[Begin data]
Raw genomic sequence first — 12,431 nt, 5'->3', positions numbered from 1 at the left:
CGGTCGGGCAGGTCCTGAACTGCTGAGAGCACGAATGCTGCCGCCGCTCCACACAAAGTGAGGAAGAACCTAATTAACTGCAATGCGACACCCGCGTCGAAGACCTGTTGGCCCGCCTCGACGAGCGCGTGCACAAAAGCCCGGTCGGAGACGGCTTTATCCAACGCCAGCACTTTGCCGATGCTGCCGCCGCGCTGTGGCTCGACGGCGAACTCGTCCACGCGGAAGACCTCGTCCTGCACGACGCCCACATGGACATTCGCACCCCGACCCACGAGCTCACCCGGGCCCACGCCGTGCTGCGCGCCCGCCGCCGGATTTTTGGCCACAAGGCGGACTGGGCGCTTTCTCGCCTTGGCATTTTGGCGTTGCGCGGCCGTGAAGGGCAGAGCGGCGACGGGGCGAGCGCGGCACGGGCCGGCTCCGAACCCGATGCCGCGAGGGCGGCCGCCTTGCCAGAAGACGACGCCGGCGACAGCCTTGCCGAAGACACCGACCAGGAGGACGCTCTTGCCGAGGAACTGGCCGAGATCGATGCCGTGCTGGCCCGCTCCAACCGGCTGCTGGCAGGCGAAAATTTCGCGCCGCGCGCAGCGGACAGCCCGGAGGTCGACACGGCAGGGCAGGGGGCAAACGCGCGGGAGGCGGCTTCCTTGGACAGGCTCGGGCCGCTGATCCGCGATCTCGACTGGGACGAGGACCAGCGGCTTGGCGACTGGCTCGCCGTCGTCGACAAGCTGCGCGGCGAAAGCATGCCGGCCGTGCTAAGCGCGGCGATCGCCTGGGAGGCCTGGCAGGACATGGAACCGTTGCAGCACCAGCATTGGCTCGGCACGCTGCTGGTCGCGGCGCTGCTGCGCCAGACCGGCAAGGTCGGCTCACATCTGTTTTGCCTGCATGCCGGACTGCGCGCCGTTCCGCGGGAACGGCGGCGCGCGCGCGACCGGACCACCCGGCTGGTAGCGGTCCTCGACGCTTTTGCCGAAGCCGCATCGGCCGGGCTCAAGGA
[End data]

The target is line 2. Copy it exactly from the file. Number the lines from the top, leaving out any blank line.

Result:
CGGTCGGGCAGGTCCTGAACTGCTGAGAGCACGAATGCTGCCGCCGCTCCACACAAAGTGAGGAAGAACCTAATTAACTGCAATGCGACACCCGCGTCGAAGACCTGTTGGCCCGCCTCGACGAGCGCGTGCACAAAAGCCCGGTCGGAGACGGCTTTATCCAACGCCAGCACTTTGCCGATGCTGCCGCCGCGCTGTGGCTCGACGGCGAACTCGTCCACGCGGAAGACCTCGTCCTGCACGACGCCCACATGGACATTCGCACCCCGACCCACGAGCTCACCCGGGCCCACGCCGTGCTGCGCGCCCGCCGCCGGATTTTTGGCCACAAGGCGGACTGGGCGCTTTCTCGCCTTGGCATTTTGGCGTTGCGCGGCCGTGAAGGGCAGAGCGGCGACGGGGCGAGCGCGGCACGGGCCGGCTCCGAACCCGATGCCGCGAGGGCGGCCGCCTTGCCAGAAGACGACGCCGGCGACAGCCTTGCCGAAGACACCGACCAGGAGGACGCTCTTGCCGAGGAACTGGCCGAGATCGATGCCGTGCTGGCCCGCTCCAACCGGCTGCTGGCAGGCGAAAATTTCGCGCCGCGCGCAGCGGACAGCCCGGAGGTCGACACGGCAGGGCAGGGGGCAAACGCGCGGGAGGCGGCTTCCTTGGACAGGCTCGGGCCGCTGATCCGCGATCTCGACTGGGACGAGGACCAGCGGCTTGGCGACTGGCTCGCCGTCGTCGACAAGCTGCGCGGCGAAAGCATGCCGGCCGTGCTAAGCGCGGCGATCGCCTGGGAGGCCTGGCAGGACATGGAACCGTTGCAGCACCAGCATTGGCTCGGCACGCTGCTGGTCGCGGCGCTGCTGCGCCAGACCGGCAAGGTCGGCTCACATCTGTTTTGCCTGCATGCCGGACTGCGCGCCGTTCCGCGGGAACGGCGGCGCGCGCGCGACCGGACCACCCGGCTGGTAGCGGTCCTCGACGCTTTTGCCGAAGCCGCATCGGCCGGGCTCAAGGA